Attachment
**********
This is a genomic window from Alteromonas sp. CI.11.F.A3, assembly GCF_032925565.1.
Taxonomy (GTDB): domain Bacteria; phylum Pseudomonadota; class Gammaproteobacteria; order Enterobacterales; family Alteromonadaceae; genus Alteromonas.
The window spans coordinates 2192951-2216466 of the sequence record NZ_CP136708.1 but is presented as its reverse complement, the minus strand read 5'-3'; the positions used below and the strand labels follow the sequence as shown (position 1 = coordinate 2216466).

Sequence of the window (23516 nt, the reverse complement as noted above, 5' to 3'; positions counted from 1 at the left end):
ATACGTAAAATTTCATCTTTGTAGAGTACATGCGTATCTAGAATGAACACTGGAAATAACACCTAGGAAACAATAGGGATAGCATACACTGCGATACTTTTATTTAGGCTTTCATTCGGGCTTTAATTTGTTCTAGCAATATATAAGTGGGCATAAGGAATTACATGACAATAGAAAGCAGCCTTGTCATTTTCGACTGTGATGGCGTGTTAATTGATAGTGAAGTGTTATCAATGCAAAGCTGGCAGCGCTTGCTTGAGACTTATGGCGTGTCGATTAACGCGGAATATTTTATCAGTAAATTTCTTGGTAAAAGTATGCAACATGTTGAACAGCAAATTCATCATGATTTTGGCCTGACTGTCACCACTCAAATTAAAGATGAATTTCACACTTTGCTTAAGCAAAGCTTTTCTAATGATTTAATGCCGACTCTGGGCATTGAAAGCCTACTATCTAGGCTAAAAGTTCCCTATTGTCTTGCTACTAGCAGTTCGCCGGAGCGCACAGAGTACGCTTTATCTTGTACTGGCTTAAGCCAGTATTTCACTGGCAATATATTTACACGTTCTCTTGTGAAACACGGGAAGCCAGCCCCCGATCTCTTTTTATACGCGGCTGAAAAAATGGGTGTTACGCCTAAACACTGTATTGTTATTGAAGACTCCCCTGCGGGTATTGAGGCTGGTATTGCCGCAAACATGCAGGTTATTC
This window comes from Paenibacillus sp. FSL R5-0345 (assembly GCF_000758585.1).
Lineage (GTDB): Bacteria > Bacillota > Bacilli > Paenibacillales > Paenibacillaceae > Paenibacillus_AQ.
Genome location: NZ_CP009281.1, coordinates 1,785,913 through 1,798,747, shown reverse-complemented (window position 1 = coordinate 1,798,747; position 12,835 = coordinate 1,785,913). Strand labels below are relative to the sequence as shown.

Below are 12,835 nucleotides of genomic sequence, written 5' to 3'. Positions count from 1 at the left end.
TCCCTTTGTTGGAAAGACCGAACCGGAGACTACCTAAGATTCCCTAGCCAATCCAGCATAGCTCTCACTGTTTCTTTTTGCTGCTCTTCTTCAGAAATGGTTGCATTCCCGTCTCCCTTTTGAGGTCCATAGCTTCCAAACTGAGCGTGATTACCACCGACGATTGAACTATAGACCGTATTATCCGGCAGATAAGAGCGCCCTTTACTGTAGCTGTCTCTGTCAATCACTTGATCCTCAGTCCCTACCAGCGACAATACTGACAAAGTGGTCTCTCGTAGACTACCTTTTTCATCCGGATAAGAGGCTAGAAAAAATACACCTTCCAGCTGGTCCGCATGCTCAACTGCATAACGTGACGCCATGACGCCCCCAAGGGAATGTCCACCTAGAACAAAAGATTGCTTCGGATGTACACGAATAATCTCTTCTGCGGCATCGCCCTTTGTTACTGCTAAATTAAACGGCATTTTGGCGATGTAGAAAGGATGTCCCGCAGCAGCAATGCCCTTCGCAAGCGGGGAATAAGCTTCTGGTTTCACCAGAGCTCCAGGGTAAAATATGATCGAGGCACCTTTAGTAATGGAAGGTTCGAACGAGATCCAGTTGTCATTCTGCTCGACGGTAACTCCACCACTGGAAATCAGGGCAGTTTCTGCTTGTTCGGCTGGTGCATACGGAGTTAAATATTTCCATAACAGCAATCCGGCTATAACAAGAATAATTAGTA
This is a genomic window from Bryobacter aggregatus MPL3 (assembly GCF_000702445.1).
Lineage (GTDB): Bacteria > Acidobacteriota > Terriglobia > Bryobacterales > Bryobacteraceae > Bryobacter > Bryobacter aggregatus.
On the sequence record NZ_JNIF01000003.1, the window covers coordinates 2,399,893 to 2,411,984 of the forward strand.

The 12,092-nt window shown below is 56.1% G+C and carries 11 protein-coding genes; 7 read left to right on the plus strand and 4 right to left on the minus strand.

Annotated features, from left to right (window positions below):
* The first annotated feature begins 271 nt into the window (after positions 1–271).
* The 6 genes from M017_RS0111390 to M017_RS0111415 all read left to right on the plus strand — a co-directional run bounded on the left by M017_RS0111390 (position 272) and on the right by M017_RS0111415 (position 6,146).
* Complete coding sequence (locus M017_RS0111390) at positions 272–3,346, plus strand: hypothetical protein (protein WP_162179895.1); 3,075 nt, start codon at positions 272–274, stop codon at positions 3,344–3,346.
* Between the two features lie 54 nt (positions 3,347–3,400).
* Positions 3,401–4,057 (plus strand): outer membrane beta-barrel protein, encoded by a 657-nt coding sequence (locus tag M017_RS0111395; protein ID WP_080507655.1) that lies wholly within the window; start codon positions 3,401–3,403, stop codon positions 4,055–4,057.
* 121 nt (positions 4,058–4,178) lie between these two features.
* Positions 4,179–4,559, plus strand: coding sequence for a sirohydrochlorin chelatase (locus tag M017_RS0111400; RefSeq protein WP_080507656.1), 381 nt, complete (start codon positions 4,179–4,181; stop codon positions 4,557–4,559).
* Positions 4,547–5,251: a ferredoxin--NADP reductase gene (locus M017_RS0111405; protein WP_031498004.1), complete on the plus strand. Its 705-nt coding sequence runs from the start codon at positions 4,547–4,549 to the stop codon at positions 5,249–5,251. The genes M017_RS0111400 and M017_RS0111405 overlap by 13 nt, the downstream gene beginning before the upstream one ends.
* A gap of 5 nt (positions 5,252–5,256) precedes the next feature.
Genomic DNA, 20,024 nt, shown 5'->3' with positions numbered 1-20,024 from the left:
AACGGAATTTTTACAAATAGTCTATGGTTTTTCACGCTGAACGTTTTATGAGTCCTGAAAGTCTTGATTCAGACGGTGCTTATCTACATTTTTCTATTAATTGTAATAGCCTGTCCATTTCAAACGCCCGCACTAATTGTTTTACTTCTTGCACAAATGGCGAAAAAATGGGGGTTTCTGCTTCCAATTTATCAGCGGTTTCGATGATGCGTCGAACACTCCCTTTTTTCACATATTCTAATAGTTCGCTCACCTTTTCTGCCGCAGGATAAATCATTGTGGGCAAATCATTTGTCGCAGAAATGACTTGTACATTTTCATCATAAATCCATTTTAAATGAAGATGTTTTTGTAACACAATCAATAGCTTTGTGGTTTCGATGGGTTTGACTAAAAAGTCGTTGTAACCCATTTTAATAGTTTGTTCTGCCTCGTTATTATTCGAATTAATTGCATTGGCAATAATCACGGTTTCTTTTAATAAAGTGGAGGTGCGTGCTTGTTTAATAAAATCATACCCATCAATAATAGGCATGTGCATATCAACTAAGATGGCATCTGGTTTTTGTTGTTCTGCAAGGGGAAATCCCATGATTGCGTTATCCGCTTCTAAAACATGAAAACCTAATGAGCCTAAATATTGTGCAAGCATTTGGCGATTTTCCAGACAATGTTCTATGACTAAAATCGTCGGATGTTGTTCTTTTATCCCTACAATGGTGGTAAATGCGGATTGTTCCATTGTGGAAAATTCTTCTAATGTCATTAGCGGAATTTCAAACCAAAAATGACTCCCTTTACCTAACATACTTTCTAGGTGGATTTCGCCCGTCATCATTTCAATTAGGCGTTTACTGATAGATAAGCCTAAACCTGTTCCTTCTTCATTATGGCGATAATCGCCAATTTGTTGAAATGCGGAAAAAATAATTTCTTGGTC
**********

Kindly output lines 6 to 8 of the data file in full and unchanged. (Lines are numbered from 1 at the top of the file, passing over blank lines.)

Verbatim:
This window comes from Paenibacillus sp. FSL R5-0345 (assembly GCF_000758585.1).
Lineage (GTDB): Bacteria > Bacillota > Bacilli > Paenibacillales > Paenibacillaceae > Paenibacillus_AQ.
Genome location: NZ_CP009281.1, coordinates 1,785,913 through 1,798,747, shown reverse-complemented (window position 1 = coordinate 1,798,747; position 12,835 = coordinate 1,785,913). Strand labels below are relative to the sequence as shown.